Self-forgiveness is the personality virtue that allows one to deal with self-condemnation and self-blame for past mistakes and failures. It functions as a safety net, absorbing the impact of negative self-judgment and harsh critique for failed efforts, transgressions, and mistakes. “Self-forgiveness is directly related to well-being and serves as a shield against several disorders, such as depression, anxiety, and post-traumatic stress disorder.”
What was your greatest failure or disappointment? What was the worst or most embarrassing thing you’ve done to yourself or someone else? What do you beat yourself up over?
If you do not allow yourself to forgive yourself, you may inflict a devastating blow to your self-image and self-confidence, making you doubt yourself, your abilities, and your worth. These factors make self-forgiveness an essential personality strength, and without it, self-confidence is impossible.
Imagine being a parent of a ten-year-old and feeling disappointed or disgusted by their unacceptable behavior. Could you imagine chastizing the child by saying, “you idiot, I’m ashamed of you and wish you were never born!” and reminding them of the same and all subsequent mistakes year over year?
Without self-forgiveness, we do the same thing to ourselves. We simultaneously become the parent and the ten-year-old, administering severe punishment and self-inflicted wounds for past actions, inactions, or reactions you wish you could forever delete.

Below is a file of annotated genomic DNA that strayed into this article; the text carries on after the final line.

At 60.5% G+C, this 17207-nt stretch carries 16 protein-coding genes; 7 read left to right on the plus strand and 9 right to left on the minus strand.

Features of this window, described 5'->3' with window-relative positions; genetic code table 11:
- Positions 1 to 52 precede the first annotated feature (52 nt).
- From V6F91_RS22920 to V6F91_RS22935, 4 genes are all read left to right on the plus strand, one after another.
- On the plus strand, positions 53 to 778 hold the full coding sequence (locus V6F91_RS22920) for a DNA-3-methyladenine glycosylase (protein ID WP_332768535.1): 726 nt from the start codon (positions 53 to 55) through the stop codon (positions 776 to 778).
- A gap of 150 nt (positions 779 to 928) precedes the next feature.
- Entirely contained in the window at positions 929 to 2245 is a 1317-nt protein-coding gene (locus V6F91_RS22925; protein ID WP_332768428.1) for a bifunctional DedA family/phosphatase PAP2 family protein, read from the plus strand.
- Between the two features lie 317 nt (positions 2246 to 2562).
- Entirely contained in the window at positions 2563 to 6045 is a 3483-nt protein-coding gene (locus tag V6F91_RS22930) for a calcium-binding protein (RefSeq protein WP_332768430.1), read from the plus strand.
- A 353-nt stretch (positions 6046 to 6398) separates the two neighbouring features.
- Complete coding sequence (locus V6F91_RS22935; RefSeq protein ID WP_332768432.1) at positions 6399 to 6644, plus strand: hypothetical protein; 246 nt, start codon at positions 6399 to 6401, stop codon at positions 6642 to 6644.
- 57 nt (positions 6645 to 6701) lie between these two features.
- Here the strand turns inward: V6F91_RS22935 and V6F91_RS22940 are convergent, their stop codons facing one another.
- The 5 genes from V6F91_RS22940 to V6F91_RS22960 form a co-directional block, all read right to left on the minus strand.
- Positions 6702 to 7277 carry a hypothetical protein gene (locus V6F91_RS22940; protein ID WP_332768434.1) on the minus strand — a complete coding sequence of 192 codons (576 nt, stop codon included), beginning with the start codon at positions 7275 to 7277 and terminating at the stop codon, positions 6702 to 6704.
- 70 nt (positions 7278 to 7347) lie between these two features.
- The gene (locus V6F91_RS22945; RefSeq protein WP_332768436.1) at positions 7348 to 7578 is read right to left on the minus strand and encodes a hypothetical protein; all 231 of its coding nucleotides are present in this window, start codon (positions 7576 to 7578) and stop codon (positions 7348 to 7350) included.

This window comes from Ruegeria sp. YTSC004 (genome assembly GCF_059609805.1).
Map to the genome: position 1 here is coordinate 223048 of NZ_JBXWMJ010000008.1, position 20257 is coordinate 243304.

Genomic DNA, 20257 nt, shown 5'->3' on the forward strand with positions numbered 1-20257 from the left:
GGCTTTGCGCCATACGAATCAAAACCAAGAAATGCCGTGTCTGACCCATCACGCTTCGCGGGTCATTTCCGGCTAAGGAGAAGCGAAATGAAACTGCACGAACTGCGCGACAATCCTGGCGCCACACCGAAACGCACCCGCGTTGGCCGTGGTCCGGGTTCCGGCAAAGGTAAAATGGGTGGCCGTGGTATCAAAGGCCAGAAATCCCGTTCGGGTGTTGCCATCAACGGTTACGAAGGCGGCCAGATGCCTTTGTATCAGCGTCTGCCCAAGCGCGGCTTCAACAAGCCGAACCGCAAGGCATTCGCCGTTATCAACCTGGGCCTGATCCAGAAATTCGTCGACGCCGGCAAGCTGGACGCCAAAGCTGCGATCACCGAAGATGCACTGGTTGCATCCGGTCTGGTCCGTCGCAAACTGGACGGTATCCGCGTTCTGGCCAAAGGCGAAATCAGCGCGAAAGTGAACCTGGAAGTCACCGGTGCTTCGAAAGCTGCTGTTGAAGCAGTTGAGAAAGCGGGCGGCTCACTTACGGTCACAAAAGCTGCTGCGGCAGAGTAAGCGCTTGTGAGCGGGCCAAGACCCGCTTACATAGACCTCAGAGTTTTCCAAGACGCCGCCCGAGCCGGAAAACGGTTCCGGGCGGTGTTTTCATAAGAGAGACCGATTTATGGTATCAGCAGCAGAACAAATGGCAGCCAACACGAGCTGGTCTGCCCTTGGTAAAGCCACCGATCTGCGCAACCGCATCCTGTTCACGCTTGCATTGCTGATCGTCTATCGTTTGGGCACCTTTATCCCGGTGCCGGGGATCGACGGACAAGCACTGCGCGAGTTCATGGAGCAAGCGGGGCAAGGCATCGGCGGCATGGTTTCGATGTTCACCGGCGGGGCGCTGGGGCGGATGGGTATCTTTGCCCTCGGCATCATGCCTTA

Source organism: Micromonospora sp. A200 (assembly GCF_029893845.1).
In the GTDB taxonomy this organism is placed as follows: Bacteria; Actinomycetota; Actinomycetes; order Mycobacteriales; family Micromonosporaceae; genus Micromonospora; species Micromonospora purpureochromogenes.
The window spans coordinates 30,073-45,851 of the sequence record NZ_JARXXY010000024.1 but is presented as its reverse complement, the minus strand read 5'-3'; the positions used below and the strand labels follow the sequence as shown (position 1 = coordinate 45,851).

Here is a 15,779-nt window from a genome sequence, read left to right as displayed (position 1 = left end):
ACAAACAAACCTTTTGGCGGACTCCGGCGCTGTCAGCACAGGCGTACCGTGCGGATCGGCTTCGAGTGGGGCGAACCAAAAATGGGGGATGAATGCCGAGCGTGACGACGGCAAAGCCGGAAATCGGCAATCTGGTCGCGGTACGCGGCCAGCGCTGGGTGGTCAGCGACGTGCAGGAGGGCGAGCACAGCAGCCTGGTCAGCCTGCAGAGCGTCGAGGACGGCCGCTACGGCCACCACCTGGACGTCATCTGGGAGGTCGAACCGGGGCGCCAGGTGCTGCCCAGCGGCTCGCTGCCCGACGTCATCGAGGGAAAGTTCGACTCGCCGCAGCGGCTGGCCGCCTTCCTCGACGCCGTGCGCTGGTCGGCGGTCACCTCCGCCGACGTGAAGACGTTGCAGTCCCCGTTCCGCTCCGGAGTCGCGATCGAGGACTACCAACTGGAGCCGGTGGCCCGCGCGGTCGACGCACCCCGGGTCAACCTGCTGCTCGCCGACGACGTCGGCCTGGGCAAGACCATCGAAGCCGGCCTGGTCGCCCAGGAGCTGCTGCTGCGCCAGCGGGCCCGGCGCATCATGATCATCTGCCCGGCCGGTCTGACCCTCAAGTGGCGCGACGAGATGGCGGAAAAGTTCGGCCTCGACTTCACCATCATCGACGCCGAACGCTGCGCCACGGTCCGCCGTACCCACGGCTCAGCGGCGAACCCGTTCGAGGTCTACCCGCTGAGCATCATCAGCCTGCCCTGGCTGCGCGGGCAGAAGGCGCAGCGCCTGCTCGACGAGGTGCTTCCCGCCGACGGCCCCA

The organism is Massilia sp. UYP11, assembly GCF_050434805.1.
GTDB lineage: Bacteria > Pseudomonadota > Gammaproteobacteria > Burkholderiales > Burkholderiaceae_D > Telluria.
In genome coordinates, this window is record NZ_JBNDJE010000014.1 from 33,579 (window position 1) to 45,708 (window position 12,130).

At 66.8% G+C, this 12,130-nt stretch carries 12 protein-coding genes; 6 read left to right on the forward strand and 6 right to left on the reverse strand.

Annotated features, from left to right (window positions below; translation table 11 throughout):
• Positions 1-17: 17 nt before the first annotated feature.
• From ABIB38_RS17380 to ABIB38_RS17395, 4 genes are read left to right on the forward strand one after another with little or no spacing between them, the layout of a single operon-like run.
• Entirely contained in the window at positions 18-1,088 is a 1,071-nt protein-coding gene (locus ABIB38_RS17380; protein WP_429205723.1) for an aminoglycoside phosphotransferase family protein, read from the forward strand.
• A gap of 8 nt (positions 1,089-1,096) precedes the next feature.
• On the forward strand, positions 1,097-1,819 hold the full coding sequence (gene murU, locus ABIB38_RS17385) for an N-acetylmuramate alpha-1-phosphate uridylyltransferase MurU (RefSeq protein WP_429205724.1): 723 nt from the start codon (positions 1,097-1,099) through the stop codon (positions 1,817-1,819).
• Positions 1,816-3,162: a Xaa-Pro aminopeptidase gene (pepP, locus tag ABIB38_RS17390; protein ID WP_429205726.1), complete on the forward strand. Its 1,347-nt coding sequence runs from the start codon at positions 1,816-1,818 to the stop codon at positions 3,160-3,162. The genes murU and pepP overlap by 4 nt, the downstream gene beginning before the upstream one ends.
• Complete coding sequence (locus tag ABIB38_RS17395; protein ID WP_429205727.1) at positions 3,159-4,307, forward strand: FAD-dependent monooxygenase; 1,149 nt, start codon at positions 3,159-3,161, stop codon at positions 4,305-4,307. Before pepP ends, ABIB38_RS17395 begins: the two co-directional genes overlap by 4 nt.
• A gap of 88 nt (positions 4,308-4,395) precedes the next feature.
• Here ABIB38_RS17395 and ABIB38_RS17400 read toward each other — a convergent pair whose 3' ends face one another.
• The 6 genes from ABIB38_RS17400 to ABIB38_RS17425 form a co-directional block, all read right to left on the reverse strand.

Maybe you dropped the ball while playing a sport, causing the team to lose an important game, or allowed yourself to be influenced by the wrong people. Maybe you were too critical and forceful with your children or caused your marriage or career to fail. Perhaps you allowed someone to steal your dream or are disappointed in your current status in life. Maybe someone’s cruel words or negativity planted the seeds of doubt in you, so you stopped believing in yourself. The reasons for regret are countless.
A famous quote reads, “a house divided against itself cannot stand.” You cannot demonize or oppose the other half of you that fell short and expect to have self-confidence. The part of you taking the blame and negative self-criticism is worthy of love and forgiveness. It would help if you did not ignore the ostracized you because it has many qualities and resources that can help support your goals and dreams. Instead, forgive them, befriend them, accept them and welcome them. All the parts of you must work together to achieve a collective goal. This is synergy; you cannot reach your full potential without this part of you. You need them! The ostracized part of you is not your enemy. It is simply the ten-year-old who has so much to offer and is worthy of forgiveness, validation, and inclusion in the bigger vision. Self-forgiveness makes this possible, and this builds self-confidence. The saying goes, “don’t throw the baby out with the bathwater .”You need the baby!
Stay tuned for an upcoming announcement if you want to learn how to develop self-forgiveness to increase self-confidence.